I am very disappointed that COP25 in Madrid did not achieve the decisive, collective and ambitious outcomes that the climate emergency demands from world leaders.
Donor countries must do more to bring development finance in line with climate goals, raising the share used for climate action and reducing to zero the amount that supports new fossil fuel activities, according to a new OECD report.
The challenges we face in our era of rapid, disruptive change are daunting, but we are starting to develop the tools, techniques and concepts to meet them, OECD Secretary-General Angel Gurría said.
Taxing polluting sources of energy is an effective way to curb emissions that harm the planet and human health, and the income generated can be used to ease the low-carbon transition for vulnerable households. Yet 70% of energy-related CO2 emissions from advanced and emerging economies are entirely untaxed, offering little incentive to move to cleaner energy, according to a new OECD report.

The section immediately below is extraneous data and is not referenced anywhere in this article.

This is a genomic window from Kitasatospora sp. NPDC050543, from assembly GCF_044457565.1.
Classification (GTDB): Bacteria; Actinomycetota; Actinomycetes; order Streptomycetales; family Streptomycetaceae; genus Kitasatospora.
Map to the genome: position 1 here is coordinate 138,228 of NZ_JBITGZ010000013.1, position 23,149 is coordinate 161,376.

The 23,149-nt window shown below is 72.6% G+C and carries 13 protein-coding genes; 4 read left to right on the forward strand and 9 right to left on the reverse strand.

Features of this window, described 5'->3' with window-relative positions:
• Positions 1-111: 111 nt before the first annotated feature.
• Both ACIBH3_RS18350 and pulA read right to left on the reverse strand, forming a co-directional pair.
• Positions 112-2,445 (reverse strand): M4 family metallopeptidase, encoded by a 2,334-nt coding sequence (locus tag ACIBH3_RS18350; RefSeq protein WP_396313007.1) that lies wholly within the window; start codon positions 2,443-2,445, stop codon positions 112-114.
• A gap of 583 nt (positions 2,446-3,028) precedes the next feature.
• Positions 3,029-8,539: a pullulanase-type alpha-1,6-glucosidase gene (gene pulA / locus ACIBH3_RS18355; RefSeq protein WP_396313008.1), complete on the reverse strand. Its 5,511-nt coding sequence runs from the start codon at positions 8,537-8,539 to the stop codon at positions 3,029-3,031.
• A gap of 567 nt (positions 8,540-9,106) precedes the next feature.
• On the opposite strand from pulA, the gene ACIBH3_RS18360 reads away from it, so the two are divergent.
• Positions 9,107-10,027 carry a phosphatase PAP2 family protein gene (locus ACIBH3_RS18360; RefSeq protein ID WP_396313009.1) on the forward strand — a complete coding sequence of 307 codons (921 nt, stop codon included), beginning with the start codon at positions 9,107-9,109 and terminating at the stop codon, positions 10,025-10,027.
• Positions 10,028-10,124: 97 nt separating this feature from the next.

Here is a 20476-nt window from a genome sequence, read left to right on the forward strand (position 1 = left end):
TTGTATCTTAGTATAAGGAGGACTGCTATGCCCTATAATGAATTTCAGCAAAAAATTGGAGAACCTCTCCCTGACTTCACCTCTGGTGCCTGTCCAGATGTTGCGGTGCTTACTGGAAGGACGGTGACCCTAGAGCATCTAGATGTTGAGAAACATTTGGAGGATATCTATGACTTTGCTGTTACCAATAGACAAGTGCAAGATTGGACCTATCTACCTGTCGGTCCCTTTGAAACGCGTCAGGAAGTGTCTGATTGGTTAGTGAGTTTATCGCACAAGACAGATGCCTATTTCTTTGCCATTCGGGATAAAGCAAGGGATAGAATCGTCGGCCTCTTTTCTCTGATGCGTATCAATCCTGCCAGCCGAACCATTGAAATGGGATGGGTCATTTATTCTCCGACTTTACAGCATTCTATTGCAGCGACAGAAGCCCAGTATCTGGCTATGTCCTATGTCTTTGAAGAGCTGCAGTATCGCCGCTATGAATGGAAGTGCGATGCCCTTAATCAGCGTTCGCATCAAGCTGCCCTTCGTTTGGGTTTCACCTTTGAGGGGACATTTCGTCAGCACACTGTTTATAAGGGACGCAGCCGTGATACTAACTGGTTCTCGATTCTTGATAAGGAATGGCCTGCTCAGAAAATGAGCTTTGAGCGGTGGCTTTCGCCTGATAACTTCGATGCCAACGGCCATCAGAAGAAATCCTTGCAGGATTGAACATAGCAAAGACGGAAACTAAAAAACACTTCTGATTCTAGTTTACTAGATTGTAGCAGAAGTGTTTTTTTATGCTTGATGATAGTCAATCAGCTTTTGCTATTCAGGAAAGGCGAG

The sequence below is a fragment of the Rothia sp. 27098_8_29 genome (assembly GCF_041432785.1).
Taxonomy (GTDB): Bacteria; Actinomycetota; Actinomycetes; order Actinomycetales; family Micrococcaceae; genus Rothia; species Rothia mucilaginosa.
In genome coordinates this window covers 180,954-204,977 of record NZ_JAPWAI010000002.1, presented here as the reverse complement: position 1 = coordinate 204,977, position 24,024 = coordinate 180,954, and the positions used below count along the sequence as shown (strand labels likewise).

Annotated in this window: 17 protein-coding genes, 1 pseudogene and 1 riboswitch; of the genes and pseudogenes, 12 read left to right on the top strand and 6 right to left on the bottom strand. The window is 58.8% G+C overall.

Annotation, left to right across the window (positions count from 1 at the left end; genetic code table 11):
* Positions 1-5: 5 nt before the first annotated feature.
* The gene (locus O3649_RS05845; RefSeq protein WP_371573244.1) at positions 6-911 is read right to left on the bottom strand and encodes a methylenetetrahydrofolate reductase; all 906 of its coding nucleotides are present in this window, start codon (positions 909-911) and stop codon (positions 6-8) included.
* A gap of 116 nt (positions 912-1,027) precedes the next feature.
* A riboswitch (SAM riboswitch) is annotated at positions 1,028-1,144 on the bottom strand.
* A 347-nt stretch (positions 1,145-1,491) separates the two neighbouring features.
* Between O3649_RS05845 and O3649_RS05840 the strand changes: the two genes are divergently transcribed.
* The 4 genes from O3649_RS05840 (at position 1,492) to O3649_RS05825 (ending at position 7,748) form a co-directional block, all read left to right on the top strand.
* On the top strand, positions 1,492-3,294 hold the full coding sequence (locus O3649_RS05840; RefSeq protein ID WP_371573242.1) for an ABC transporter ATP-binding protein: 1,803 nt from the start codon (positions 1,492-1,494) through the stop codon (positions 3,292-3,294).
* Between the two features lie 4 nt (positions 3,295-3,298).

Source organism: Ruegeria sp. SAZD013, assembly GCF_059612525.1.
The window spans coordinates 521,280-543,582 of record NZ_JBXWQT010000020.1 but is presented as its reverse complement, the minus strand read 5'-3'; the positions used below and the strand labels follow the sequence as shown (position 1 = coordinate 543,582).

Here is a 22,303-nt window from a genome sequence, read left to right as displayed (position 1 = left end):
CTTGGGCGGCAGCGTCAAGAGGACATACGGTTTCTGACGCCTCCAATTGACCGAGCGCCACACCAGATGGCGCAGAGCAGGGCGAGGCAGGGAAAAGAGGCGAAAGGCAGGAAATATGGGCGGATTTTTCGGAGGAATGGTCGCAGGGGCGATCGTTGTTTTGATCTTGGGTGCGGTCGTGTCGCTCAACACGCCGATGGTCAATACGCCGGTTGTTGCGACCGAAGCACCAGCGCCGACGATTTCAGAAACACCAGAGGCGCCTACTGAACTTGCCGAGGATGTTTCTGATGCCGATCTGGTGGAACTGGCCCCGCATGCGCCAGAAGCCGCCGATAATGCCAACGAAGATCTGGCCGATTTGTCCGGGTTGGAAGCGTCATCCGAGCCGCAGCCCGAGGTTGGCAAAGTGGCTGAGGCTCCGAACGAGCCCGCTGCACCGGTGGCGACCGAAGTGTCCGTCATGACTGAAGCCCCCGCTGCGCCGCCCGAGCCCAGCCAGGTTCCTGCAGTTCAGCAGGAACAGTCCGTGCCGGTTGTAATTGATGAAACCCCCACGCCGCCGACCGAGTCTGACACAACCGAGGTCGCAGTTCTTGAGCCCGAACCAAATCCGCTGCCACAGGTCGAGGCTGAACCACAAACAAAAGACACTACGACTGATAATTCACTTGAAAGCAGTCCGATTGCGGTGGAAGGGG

Climate finance provided and mobilised by developed countries for climate action in developing countries reached USD 71.2 billion in 2017, up from USD 58.6 billion in 2016, according to new estimates from the OECD.
OECD Secretary-General Angel Gurría today said governments must face up to mounting anger, particularly among youth, on climate inaction.
At their Summit in Osaka this weekend, G20 leaders agreed on a range of priorities for which analysis and support from the OECD and other international organisations are playing a crucial role.
Fossil-fuel subsidies are environmentally harmful, costly, and distortive. After a 3 years downward trend between 2013 and 2016, government support for fossil fuel production and use has risen again, in a threat to efforts to curb greenhouse gas emissions and air pollution, and the transition to cleaner and cheaper energy.
The Latvian economy is thriving, with strong job growth driving convergence with more advanced economies. Efforts should now focus on reducing inequality, responding to the challenges posed by population ageing and making growth stronger, inclusive and greener, according to two new OECD reports.
Rapid economic development and climate change are increasing our vulnerability to natural disasters, and a new joint OECD-World Bank report calls for pro-active management of the financial costs of those disasters before they strike.